A suspected case of hand, foot and mouth disease held passengers aboard a plane in Denver for more than an hour Saturday.
On a Frontier flight from Mexico, the crew became aware of a sick 23-month-old child who had a fever and blisters on her feet and hands and in her mouth. Passengers had to remain on board until medical personnel arrived and evaluated the child.
"We knew it was potentially serious when we landed and they wouldn't even extend the jetway out to the plane," a passenger told CNN.
While the thought of any contagious diseases on planes is alarming, if there's one you'd have to be on board for, this one isn't nearly as awful as it sounds.
If your child hasn't had hand, foot and mouth yet, it's likely he may in the future, especially if he spends time around other children. It's a very common and contagious disease among children.
My son had it when he was young, and my 21-month-old daughter just got over it. Hers combined with croup was particularly awful, but in general it's a disease that while uncomfortable, typically isn't all that serious. It's not in the same league as say, whooping cough.
It's caused by a virus that's spread easily between hands and surfaces. It occurs mostly in children under 10, though some adults can be affected.
Telltale signs of infection, according to the CDC, include:
- The disease usually begins with a fever, poor appetite, malaise (feeling vaguely unwell), and often with a sore throat.
- One or 2 days after fever onset, painful sores usually develop in the mouth. They begin as small red spots that blister and then often become ulcers. The sores are usually located on the tongue, gums, and inside of the cheeks.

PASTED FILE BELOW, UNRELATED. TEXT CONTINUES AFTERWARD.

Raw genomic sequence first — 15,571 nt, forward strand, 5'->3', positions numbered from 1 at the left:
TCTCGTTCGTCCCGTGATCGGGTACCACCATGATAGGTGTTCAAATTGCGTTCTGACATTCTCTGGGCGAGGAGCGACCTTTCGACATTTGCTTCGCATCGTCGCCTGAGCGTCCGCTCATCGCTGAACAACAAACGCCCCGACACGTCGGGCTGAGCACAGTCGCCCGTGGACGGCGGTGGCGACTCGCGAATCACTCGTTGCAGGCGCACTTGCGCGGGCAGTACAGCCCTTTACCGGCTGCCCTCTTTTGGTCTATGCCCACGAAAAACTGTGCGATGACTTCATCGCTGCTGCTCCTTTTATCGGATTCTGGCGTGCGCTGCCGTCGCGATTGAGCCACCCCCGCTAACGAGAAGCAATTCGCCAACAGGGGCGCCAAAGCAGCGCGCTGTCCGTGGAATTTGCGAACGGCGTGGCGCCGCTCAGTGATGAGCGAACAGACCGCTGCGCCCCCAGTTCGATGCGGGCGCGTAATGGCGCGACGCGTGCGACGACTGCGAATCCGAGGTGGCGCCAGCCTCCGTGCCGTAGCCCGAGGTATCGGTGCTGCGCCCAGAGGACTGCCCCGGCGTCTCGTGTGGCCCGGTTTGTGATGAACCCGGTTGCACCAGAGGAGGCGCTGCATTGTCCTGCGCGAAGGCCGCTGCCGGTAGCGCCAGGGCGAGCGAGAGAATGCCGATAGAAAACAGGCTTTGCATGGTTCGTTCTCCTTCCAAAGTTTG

- A non-itchy skin rash develops over 1–2 days. The rash has flat or raised red spots, sometimes with blisters. The rash is usually located on the palms of the hands and soles of the feet; it may also appear on the buttocks and/or genitalia.
- A person with HFMD may have only the rash or only the mouth sores.
I couldn't even see the blisters in my daughters mouth and there were none on her hands and feet. I would have never known she had it if I hadn't taken her in for her Croup. So it can be hard to spot.
There's no treatment for the disease other than to manage symptoms with fever reducers and the like. And generally there are no complications, except in rare cases.
And the good news is that while it's possible to get another strain of the virus again, usually once you get it, you have immunity against it and are done with it ... as I'm hoping my son is and doesn't get it from his sister (fingers crossed).
Has your child had hand, foot and mouth disease? What were the symptoms and how long did it last?
Image via Kossy@FINEDAYS/Flickr